Food Lovers' Guide

They Can Dig It

Seattle chefs grow their own in edible gardens.

By Jessica Voelker July 19, 2010 Published in the August 2010 issue of Seattle Met

HONEYBEES DIVE-BOMB your ankles as you weave your way around the custom-built beds lining the roof of Bastille Café and Bar in Ballard. Here chef Shannon Galusha coaxes to life various lettuces and herbs, so many, in fact, he’s made additional beds out of popsicle-blue kiddie pools. Rooftop honey sweetens up preserved rhubarb on Bastille’s pork belly; the greens anchor a classic salade verte. Just a few blocks away at ground level, Dish D’Lish’s Kathy Casey keeps a garden full of figs and fragrant flowers as well as bees. In fact, she and Galusha use the same beekeeper.

Forget OSHA-approved clogs and microplane graters—edible gardens are the must-have accessory for food-forward Seattle chefs, who grow as much of their menu as they can in their own backyards. At his Georgetown restaurant, The Corson Building, Matthew Dillon cultivates herbs and edible flowers. And over on Capitol Hill, the chipped-paint aesthetic of charming Volunteer Park Cafe and Marketplace continues with a patio built out of bricks salvaged from a nearby demolition. From a tiny backyard henhouse, chef-owners Ericka Burke and Heather Earnhardt plan to pluck eggs to fold into their fluffy quiches and cakes, and sprout veggies in whatever space remains.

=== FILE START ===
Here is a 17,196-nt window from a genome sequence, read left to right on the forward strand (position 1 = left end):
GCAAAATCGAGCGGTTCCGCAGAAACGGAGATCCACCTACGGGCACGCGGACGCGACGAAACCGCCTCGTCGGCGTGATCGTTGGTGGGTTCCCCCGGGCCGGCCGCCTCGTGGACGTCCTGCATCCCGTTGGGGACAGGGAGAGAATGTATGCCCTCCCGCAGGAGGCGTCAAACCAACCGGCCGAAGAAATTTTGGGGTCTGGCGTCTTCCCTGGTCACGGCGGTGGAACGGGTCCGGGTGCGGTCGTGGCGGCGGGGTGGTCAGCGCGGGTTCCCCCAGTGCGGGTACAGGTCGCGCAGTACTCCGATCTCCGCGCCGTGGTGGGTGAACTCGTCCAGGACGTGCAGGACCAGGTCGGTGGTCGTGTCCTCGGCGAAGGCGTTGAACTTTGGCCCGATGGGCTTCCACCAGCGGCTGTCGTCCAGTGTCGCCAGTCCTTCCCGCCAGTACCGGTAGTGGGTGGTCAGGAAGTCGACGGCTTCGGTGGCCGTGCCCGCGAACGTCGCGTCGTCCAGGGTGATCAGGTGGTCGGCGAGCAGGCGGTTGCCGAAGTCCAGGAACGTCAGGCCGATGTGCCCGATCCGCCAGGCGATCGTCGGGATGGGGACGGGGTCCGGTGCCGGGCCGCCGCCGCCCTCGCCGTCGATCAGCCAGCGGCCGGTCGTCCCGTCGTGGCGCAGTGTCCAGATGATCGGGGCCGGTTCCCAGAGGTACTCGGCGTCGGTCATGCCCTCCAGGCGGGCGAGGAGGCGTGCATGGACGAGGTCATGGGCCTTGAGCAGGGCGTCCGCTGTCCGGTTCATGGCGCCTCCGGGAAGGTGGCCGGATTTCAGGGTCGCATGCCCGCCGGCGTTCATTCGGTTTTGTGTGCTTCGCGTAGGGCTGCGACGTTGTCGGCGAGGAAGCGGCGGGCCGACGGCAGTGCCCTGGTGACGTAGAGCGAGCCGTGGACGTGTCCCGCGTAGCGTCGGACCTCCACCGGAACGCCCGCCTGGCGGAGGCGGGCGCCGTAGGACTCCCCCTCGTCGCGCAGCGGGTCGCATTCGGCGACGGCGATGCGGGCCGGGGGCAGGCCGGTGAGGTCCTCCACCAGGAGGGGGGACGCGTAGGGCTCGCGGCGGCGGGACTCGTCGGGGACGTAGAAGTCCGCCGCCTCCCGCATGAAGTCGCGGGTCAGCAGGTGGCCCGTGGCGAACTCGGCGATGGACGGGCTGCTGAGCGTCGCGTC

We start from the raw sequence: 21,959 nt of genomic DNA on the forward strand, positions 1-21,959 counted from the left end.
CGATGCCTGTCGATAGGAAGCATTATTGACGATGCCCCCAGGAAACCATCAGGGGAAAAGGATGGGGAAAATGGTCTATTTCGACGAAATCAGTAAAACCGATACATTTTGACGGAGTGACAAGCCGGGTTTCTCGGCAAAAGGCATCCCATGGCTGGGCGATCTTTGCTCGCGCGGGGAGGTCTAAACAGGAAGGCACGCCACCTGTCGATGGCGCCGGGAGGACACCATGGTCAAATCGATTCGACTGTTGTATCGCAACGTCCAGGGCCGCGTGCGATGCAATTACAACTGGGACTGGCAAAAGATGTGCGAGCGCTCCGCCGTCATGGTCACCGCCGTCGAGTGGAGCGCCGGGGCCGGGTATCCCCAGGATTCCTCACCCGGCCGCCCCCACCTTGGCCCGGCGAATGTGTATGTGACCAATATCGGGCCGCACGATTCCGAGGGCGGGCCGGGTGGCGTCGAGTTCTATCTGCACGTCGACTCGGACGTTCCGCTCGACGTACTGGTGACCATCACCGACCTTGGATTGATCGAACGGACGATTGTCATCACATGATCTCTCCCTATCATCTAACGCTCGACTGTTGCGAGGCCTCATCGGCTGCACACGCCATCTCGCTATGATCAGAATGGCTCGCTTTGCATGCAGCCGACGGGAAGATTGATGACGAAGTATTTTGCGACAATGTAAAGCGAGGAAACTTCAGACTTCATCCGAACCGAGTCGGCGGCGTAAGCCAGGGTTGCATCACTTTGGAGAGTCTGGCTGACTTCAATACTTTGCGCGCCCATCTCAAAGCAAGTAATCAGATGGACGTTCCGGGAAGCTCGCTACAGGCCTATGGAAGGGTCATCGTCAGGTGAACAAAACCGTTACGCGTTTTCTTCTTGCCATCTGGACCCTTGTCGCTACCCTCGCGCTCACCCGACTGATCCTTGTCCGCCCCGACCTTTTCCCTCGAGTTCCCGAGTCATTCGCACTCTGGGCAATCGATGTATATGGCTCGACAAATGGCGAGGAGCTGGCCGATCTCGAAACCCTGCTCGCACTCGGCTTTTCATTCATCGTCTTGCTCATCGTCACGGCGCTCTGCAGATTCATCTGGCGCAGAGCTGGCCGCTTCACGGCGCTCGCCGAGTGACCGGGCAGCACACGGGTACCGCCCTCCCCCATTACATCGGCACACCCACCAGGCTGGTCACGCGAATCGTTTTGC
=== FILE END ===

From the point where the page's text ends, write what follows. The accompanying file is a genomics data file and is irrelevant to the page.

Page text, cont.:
In Kirkland, Brian Scheehser, chef at Trellis restaurant in the Heathman Hotel, has made a name for himself crafting unrivaled salads from heirloom tomatoes and wild greens grown on his farm just 30 miles away.

But it’s the Herbfarm, of course, that tops the ambition apex of restaurant gardens. Head gardener Bill Vingelen tends year-round crops at the five-acre farm down the road from the Woodinville eatery; it’s also home to a duo of grunty Mangalitsa pigs. These charcoal-haired lardies ultimately show up on the menu, but until that day they dine on four-star scraps from the kitchen and garden, returning important nutrients to the soil. Not a bad life for a pig.

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